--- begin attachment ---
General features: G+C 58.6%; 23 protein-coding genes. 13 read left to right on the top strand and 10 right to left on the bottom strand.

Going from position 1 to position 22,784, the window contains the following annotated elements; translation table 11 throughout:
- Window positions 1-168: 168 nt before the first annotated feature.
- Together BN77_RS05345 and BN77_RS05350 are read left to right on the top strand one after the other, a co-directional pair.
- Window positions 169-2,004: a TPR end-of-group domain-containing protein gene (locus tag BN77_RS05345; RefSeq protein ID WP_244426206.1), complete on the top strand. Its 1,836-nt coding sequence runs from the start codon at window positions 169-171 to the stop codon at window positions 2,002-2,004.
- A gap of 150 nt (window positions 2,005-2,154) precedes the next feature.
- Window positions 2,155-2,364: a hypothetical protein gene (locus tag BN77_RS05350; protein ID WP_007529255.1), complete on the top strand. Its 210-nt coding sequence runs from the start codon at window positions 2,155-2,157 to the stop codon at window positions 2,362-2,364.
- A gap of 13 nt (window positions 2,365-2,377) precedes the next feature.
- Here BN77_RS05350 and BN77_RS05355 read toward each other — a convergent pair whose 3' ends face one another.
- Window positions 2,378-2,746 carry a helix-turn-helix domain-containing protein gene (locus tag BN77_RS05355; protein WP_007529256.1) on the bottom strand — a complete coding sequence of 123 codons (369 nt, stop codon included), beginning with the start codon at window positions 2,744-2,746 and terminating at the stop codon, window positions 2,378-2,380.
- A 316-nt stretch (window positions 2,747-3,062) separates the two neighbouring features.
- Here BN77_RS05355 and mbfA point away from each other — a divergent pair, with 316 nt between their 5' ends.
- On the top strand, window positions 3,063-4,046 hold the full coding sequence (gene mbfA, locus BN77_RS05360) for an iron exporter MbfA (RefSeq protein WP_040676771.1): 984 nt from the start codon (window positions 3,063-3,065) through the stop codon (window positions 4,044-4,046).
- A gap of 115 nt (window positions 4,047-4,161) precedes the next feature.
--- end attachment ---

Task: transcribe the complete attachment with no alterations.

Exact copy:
General features: G+C 58.6%; 23 protein-coding genes. 13 read left to right on the top strand and 10 right to left on the bottom strand.

Going from position 1 to position 22,784, the window contains the following annotated elements; translation table 11 throughout:
- Window positions 1-168: 168 nt before the first annotated feature.
- Together BN77_RS05345 and BN77_RS05350 are read left to right on the top strand one after the other, a co-directional pair.
- Window positions 169-2,004: a TPR end-of-group domain-containing protein gene (locus tag BN77_RS05345; RefSeq protein ID WP_244426206.1), complete on the top strand. Its 1,836-nt coding sequence runs from the start codon at window positions 169-171 to the stop codon at window positions 2,002-2,004.
- A gap of 150 nt (window positions 2,005-2,154) precedes the next feature.
- Window positions 2,155-2,364: a hypothetical protein gene (locus tag BN77_RS05350; protein ID WP_007529255.1), complete on the top strand. Its 210-nt coding sequence runs from the start codon at window positions 2,155-2,157 to the stop codon at window positions 2,362-2,364.
- A gap of 13 nt (window positions 2,365-2,377) precedes the next feature.
- Here BN77_RS05350 and BN77_RS05355 read toward each other — a convergent pair whose 3' ends face one another.
- Window positions 2,378-2,746 carry a helix-turn-helix domain-containing protein gene (locus tag BN77_RS05355; protein WP_007529256.1) on the bottom strand — a complete coding sequence of 123 codons (369 nt, stop codon included), beginning with the start codon at window positions 2,744-2,746 and terminating at the stop codon, window positions 2,378-2,380.
- A 316-nt stretch (window positions 2,747-3,062) separates the two neighbouring features.
- Here BN77_RS05355 and mbfA point away from each other — a divergent pair, with 316 nt between their 5' ends.
- On the top strand, window positions 3,063-4,046 hold the full coding sequence (gene mbfA, locus BN77_RS05360) for an iron exporter MbfA (RefSeq protein WP_040676771.1): 984 nt from the start codon (window positions 3,063-3,065) through the stop codon (window positions 4,044-4,046).
- A gap of 115 nt (window positions 4,047-4,161) precedes the next feature.